By Rickey Hampton, Editor and Founder of The African-American Athlete
Dr. Harry Edwards, the civil rights sports activist, was speaking of the power of today’s professional athlete during a recent conversation on The African-American Athlete talk show. There are many of us who would like to see today’s professional athletes act as courageously as the men and women from Dr. Edward’s era in the ’60s
However, Dr. Edwards, who organized Olympic Project for Human Rights (OPHR), which led to the protests of black athletes in the 1968 Olympic Games, explains today’s athletes can be courageous in a different way.
Most importantly, he thinks they should do things differently from the athletes of the ‘60s.
Dr. Edwards is part of the ‘third wave’ of athletic activism. The ‘first wave’ begans at the turn of the 20th century with boxing champion Jack Johnson, and Paul Robeson, the football star, actor and activist. In the ‘second wave’ in the ’30s, ’40s, and ’50s came Olympic sprinter Jesse Owens, baseball’s Jackie Robinson, and boxer Joe Louis.
Then there is the ‘third wave’, which included many of the sports icons we admire today. Dr. Edwards, Muhammad Ali, Jim Brown, Bill Russell, Olympians Tommie Smith, John Carlos and Wyomia Tyus, Kareem Abdul-Jabbar, Arthur Ashe, Wilma Rudolph, and others set the standard for today’s athletes.
Dr. Edwards argues why all of these athletes did the best they could to move forward, in their own way.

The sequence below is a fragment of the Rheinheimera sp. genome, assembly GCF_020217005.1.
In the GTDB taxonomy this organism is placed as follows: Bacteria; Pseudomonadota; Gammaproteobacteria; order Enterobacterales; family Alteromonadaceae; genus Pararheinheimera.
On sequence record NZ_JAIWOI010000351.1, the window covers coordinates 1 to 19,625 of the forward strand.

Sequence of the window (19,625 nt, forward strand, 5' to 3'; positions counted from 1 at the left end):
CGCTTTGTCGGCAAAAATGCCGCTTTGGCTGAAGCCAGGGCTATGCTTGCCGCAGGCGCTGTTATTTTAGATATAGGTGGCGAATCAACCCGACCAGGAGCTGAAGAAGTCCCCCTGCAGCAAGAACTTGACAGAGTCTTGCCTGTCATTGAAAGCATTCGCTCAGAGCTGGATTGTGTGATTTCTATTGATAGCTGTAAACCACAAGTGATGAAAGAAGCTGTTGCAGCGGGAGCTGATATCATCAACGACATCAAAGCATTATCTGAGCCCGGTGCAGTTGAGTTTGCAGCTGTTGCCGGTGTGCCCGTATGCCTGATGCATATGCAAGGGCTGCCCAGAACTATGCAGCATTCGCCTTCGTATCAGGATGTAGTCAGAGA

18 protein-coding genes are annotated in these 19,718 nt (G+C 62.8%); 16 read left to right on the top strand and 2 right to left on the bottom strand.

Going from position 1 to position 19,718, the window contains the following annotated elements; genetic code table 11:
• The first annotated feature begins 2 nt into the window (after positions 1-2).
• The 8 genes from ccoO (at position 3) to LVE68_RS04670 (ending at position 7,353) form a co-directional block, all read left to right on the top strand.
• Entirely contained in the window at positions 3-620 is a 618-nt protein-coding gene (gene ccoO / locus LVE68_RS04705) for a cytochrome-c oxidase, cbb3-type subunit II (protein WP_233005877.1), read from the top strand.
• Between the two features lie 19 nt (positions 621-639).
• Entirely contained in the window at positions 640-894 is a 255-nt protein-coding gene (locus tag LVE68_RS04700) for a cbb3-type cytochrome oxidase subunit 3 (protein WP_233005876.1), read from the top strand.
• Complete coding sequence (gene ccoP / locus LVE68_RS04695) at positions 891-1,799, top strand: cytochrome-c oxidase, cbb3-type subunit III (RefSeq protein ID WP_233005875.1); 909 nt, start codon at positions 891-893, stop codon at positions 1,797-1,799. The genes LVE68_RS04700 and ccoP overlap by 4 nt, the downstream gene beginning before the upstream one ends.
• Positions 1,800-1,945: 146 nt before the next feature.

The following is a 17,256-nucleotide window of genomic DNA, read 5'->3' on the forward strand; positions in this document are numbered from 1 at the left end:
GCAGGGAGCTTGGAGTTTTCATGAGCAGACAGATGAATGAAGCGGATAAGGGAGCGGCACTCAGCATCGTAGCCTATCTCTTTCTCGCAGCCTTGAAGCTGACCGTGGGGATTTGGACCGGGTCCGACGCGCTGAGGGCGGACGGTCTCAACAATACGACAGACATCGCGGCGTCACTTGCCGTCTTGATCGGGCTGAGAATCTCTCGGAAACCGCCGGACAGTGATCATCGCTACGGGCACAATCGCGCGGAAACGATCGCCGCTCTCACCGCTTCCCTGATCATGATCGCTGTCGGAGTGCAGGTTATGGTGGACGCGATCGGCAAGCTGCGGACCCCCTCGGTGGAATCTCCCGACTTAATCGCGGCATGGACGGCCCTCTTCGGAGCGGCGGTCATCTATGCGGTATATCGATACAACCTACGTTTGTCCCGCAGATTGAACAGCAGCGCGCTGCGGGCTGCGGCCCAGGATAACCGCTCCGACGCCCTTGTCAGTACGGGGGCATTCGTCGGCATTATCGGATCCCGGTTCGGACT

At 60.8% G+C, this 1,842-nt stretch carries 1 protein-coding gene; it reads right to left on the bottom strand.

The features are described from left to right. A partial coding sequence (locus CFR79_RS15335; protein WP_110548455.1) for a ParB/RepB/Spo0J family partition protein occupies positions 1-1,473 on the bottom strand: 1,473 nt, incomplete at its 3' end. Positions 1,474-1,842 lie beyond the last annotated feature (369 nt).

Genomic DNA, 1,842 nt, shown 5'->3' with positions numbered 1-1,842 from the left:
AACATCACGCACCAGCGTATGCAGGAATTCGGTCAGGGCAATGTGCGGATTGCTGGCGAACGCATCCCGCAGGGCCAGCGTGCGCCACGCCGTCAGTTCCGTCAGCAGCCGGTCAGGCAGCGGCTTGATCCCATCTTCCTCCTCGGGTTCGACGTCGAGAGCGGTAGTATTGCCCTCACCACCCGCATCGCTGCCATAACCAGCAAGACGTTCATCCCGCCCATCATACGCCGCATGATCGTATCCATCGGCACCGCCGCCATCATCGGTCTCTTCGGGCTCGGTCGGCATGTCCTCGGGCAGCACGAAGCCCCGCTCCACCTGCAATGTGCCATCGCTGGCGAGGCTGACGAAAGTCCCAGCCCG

Dr. Edwards considers LeBron James the perfect example of today’s activist athlete. The Cleveland Cavaliers star is the most powerful athlete in sports today, and he should serve as the template for superstars of the future.
James has used his enormous stature to earn millions off the court, employ others, enrich and inspire his community, speak out social issues, and garner more control over his career than any athlete in the history of sport
An example of the command he has over his career are the reports that James may leave Cleveland after the 2017-18 season, because he has a problem with the politics of owner Dan Gilbert. Gilbert is said to be a supporter of the current president.
Recently, James ripped on the man who resides at 1600 Pennsylvania Ave., following his racist rant regarding the Charlottesville violence Tuesday, that even the former KKK wizard agreed with.
“I know there’s a lot of tragic things happening in Charlottesville. I just want to speak on it right now,” James said. “I have this platform and I’m somebody that has a voice of command and the only way for us to get better as a society and for us to get better as people is love.”
“And that’s the only way we’re going to be able to conquer something as [is as] one. It’s not about the guy that’s the so-called president of the United States, or whatever the case.”
James also hit at the so-called president on Twitter: “Hate has always existed in America. Yes we know that, but Donald Trump just made it fashionable again! Statues [have] nothing to do with us now!”
Of course, James got blowback from Trump supporters. He was on the receiving end of lot’s of racists messages, and jeers like “stick to playing basketball.”
‘Stick to basketball?’ How weak is that? Of course, that is about all anyone can do to James and clearly, those words hold no power.
LeBron James can make those kinds of statements, and more. There is nothing anyone can do to him at this point in his career. We should understand that not every athlete has the power, platform and financial security of James to make those kinds of statements.
But as Dr. Edwards explained it doesn’t take a multitude, it only takes a few.